I have had the pleasure of testing out the three beta releases of Movable Type 3.3. I’m actually using the final release candidate as I type this. The public release will be available soon once the SixApart crew finish some cosmetic cleanups and updates to the documentation, but I’m told this version will be identical to the public release, so I feel competent enough to give this a review..
There has been some criticism of Movable Type in some quarters. After releasing version 3.2 last August, development went a little silent. SixApart invested in a number of initiatives, including upgrades to its subscriber service Typepad and deals with big companies like Yahoo. As months passed with not even stability upgrades, some bloggers felt that the software was stagnating. Some even migrated to WordPress, citing that software’s passionate user community and its frequent upgrades.
I never understood the sentiment that software had to change (rapidly) or die. I like the new car smell of upgraded software as much as the next individual, but the fact remains that Movable Type 3.2 was a robust and stable program. It served my purpose as a blogging tool. Comment spam was under control, templates could be easily modified, everything worked. What did the impatient users want?
Mind you, after nine months, it was fun to see the version number on my installation of bump from 3.2 to 3.3. The upgrade itself offers a number of new and interesting features that make this upgrade a significant improvement on the user experience.
Movable Type 3.3 continues SixApart’s improvement of its installation and upgrade procedures, which are now a lot less frightening than they were when I was using Movable Type 2.5. The configuration file in version 3.2, which was already simplified from previous versions, has been reduced in 3.3 to just three simple user actions. Security has also been enhanced, with new users on new installations no longer having to log in as the default user “Melody Nelson”, a procedure which always struck me as particularly iffy. The user interface continues to improve, with more features now available with a quick click from each blog’s main menu.
These improvements would have been reason enough to upgrade from version 3.2 to 3.3, but SixApart does not stop there. Movable Type 3.3’s best improvements offer new features which both make it easier for new users to get blogging, and which add new toys for old users to play with. Movable Type 3.3 now offers a new set of standardized templates, and they’ve invested in a plugin called Stylecatcher (bundled with the installation programs) that gives users access to a variety of new styles which they can switch to with a quick upload and the press of a button.
For longtime users, the biggest improvement offered by Movable Type 3.3 is its newfound support for tags. Blog tags have long allowed bloggers to index and categorize their posts with a set of easy-to-search keywords that can be picked up by services like Technorati. Movable Type already offered users the ability to tag posts with keywords or to categorize them, but this behaviour did not match what others bloggers have achieved through Technorati.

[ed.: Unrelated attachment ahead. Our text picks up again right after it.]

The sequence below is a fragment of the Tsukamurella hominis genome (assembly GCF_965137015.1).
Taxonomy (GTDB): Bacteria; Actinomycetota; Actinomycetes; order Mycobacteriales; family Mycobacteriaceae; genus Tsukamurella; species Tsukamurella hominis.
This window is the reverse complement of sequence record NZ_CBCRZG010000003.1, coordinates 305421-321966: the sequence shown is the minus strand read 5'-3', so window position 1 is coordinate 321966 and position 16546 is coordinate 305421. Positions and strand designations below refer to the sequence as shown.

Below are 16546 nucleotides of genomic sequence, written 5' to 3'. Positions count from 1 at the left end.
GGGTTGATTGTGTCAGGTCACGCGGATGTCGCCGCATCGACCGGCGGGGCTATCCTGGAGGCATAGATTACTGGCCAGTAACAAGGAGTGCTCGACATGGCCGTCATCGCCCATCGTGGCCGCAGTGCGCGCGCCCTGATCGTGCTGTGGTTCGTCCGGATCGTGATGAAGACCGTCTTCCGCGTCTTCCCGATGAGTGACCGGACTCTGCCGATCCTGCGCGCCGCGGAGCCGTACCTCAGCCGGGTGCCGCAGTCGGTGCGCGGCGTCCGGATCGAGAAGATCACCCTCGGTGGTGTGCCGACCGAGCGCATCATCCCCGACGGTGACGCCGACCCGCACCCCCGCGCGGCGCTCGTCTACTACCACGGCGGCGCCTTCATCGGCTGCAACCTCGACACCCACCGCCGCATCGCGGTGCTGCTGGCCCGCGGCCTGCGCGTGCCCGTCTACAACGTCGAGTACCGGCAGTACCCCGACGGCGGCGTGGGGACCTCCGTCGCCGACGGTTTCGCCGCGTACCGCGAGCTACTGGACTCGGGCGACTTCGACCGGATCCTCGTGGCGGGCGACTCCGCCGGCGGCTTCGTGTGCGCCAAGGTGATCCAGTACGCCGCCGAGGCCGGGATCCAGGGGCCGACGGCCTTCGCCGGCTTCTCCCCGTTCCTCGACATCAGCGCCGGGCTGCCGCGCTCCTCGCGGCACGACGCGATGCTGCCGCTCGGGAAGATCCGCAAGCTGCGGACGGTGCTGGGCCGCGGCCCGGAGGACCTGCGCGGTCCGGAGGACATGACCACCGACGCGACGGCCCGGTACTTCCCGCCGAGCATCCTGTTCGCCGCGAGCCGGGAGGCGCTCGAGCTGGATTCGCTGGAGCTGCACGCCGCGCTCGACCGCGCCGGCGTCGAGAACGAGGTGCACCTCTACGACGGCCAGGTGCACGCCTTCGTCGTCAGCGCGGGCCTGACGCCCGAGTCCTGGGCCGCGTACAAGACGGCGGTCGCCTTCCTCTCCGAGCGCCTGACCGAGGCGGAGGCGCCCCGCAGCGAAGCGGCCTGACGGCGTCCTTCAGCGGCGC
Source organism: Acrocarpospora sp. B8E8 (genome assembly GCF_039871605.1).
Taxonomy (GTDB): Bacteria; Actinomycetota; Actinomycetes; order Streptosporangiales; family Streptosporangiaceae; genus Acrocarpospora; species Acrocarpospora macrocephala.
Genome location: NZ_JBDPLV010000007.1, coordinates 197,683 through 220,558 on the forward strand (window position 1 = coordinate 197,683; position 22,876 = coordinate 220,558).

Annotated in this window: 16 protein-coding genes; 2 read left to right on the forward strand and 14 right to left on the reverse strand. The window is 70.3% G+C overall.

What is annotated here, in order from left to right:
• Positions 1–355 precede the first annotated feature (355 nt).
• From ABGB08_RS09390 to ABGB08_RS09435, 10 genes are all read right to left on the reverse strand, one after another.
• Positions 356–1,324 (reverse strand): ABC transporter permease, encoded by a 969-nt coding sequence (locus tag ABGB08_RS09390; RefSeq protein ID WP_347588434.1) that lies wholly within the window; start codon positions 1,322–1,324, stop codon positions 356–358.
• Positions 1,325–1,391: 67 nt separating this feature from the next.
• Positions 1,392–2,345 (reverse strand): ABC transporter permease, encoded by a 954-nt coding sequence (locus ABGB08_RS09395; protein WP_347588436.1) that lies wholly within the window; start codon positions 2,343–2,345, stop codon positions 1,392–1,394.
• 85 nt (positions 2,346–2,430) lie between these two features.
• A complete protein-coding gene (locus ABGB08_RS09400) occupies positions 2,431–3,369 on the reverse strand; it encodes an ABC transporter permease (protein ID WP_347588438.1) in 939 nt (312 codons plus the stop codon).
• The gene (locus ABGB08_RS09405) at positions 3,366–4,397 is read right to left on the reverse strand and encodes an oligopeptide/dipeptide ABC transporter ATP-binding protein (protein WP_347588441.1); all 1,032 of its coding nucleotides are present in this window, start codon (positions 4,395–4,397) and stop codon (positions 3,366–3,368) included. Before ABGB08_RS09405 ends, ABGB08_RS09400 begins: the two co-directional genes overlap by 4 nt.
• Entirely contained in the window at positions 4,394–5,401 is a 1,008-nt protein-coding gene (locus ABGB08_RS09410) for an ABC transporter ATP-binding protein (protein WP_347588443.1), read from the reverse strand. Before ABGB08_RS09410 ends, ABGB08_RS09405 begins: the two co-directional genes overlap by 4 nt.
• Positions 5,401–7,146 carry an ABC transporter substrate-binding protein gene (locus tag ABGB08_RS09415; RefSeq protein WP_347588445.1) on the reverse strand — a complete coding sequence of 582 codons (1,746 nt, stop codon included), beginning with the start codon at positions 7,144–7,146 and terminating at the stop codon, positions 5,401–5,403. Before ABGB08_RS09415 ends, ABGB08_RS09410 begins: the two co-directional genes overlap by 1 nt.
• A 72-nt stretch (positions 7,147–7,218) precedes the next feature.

Rather than change the functionality they already had, SixApart simply added a new layer to Movable Type’s architecture. This may be an example of software bloat, but it was the best compromise to add functionality, without compromising the work users may have done in the past with the original features. I can see tags replacing Movable Type keywords in short order, however, as they are just so neat. The program allows users to type in tags by hand; there is also an autocomplete feature to allow you to select tags you’ve added before. Movable Type automatically puts these tags at the end of each post, making each tag clickable, pulling up search results listing all other posts in your blog which contain that tag.
Another feature offered by Movable Type 3.3, this one of most benefit to new users, is the Widget Manager. For those who use the default templates, widget managers allow users to quickly and easily add little pieces of code into your sidebar. This saves you from having to mess with your template code. For those who don’t mind getting your hands dirty, Movable Type allows you to create your own widgets, thus simplifying your own template construction. This was an impressive feature, but I did find that it took up a fair chunk of my server resources whenever I saved a post and rebuilt a page. As I’m a competent coder, I didn’t need the Widget Manager, but those who are new to Movable Type and whose hosts offer a fair amount of resources, will really appreciate this.
Finally, Movable Type 3.3 has support for feeds. With the new MT Feeds plugin, bundled with the installation, you can now add any off-server RSS feed to your blog template. This functionality includes Activity Feeds, which many in the Movable Type community are excited about, but I probably won’t use.
Add to this the ability to change one’s search templates, and this is a solid upgrade that could have been called Movable Type 4.0.
However, the folks at SixApart seem to believe in not overstepping themselves. After the controversy that surrounded the debut of Movable Type 3.0, this upgrade was a low key affair. The Beta test was done quickly and professionally and produced a stable product with an improved interface. I expect this may be the last new development we’ll see to SixApart’s flagship product, possibly for the next nine months. But Movable Type is the sleeping giant of blog software, and it is comfortable enough that it doesn’t need to prove itself. I look forward to version 3.4, but it will come out when it’s good and ready, and not before.